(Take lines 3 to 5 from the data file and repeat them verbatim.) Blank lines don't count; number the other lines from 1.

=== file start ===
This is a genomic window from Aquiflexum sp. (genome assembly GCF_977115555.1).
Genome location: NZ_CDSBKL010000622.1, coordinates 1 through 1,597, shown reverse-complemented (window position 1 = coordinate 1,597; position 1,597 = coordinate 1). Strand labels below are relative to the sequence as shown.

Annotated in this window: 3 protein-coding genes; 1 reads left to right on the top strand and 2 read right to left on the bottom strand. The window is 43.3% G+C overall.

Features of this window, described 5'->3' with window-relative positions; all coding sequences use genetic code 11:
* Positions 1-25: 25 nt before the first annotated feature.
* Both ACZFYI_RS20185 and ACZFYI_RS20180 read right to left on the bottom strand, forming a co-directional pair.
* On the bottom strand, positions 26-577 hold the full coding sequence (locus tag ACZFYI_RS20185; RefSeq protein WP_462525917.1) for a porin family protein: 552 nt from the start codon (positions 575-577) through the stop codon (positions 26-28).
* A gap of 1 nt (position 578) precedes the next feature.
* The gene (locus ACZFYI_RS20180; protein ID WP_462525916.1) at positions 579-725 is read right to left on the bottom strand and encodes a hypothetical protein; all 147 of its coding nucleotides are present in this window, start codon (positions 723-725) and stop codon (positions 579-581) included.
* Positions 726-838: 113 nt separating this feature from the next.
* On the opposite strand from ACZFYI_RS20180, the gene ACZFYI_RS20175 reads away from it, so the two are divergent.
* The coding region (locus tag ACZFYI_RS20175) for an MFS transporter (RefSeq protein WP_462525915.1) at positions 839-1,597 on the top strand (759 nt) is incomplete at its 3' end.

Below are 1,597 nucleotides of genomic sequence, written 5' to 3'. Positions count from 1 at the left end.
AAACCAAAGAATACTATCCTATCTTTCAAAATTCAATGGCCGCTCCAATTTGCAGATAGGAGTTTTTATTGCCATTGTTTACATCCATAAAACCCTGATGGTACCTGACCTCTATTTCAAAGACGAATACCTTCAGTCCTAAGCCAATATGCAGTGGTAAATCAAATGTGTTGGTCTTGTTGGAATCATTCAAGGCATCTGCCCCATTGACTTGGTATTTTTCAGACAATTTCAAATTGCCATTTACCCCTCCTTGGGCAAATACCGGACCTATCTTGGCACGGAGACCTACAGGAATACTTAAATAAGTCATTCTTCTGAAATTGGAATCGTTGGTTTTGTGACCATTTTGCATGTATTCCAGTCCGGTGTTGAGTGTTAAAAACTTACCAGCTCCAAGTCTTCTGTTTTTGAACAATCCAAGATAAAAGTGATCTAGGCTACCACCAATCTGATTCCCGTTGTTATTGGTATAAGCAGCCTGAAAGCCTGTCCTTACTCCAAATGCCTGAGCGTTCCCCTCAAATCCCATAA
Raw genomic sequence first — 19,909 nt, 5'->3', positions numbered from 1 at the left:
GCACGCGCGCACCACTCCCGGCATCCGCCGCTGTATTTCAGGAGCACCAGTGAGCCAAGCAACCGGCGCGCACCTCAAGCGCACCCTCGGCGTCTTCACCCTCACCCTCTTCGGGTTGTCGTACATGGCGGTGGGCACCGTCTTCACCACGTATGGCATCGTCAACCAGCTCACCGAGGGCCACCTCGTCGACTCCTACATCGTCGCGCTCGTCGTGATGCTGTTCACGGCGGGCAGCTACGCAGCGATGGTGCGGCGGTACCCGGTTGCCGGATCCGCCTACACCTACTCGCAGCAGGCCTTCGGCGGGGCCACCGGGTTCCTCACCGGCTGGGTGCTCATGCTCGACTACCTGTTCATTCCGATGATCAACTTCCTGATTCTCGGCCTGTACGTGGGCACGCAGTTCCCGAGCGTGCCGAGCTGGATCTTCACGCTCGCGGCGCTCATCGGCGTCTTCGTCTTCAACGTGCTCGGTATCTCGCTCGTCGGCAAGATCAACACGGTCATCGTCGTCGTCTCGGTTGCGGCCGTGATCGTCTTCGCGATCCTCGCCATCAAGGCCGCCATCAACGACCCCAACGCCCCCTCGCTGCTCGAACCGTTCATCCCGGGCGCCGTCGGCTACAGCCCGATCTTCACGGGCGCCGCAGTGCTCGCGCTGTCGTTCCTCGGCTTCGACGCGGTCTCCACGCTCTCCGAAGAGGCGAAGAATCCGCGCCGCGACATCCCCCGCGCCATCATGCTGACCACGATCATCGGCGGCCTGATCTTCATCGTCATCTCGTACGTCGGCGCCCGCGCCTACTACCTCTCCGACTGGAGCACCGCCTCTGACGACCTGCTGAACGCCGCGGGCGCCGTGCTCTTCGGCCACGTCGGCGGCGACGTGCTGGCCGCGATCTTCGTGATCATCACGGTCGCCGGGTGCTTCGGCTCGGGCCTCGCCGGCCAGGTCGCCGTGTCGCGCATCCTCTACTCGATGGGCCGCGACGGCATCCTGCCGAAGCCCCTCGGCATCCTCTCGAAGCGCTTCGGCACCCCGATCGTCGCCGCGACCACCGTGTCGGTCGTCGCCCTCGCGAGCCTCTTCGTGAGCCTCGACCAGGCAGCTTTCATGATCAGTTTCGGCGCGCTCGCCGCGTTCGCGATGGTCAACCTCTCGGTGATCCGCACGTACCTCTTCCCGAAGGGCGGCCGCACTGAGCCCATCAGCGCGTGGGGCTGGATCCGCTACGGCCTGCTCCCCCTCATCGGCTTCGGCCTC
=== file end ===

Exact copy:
Annotated in this window: 3 protein-coding genes; 1 reads left to right on the top strand and 2 read right to left on the bottom strand. The window is 43.3% G+C overall.

Features of this window, described 5'->3' with window-relative positions; all coding sequences use genetic code 11:
* Positions 1-25: 25 nt before the first annotated feature.